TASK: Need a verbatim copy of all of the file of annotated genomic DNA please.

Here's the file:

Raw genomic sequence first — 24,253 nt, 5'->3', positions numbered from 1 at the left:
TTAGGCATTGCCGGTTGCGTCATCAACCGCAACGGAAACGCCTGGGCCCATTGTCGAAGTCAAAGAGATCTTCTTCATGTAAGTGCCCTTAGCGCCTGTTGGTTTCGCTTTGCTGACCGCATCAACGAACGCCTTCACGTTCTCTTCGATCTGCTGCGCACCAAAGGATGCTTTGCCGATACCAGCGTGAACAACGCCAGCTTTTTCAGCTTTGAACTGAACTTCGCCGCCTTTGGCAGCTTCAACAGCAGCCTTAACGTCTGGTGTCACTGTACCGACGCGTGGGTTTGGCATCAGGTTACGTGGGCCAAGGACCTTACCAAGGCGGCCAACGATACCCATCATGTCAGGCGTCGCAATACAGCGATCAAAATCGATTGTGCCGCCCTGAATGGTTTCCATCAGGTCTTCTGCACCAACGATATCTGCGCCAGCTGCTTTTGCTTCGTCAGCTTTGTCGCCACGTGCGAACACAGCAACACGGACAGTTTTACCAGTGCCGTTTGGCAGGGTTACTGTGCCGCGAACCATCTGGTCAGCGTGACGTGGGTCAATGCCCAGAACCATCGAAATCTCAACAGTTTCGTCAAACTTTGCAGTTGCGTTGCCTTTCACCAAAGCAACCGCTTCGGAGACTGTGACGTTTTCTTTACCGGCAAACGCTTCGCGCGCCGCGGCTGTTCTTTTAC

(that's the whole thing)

Raw genomic sequence first — 24,253 nt, 5'->3', positions numbered from 1 at the left:
TTAGGCATTGCCGGTTGCGTCATCAACCGCAACGGAAACGCCTGGGCCCATTGTCGAAGTCAAAGAGATCTTCTTCATGTAAGTGCCCTTAGCGCCTGTTGGTTTCGCTTTGCTGACCGCATCAACGAACGCCTTCACGTTCTCTTCGATCTGCTGCGCACCAAAGGATGCTTTGCCGATACCAGCGTGAACAACGCCAGCTTTTTCAGCTTTGAACTGAACTTCGCCGCCTTTGGCAGCTTCAACAGCAGCCTTAACGTCTGGTGTCACTGTACCGACGCGTGGGTTTGGCATCAGGTTACGTGGGCCAAGGACCTTACCAAGGCGGCCAACGATACCCATCATGTCAGGCGTCGCAATACAGCGATCAAAATCGATTGTGCCGCCCTGAATGGTTTCCATCAGGTCTTCTGCACCAACGATATCTGCGCCAGCTGCTTTTGCTTCGTCAGCTTTGTCGCCACGTGCGAACACAGCAACACGGACAGTTTTACCAGTGCCGTTTGGCAGGGTTACTGTGCCGCGAACCATCTGGTCAGCGTGACGTGGGTCAATGCCCAGAACCATCGAAATCTCAACAGTTTCGTCAAACTTTGCAGTTGCGTTGCCTTTCACCAAAGCAACCGCTTCGGAGACTGTGACGTTTTCTTTACCGGCAAACGCTTCGCGCGCCGCGGCTGTTCTTTTAC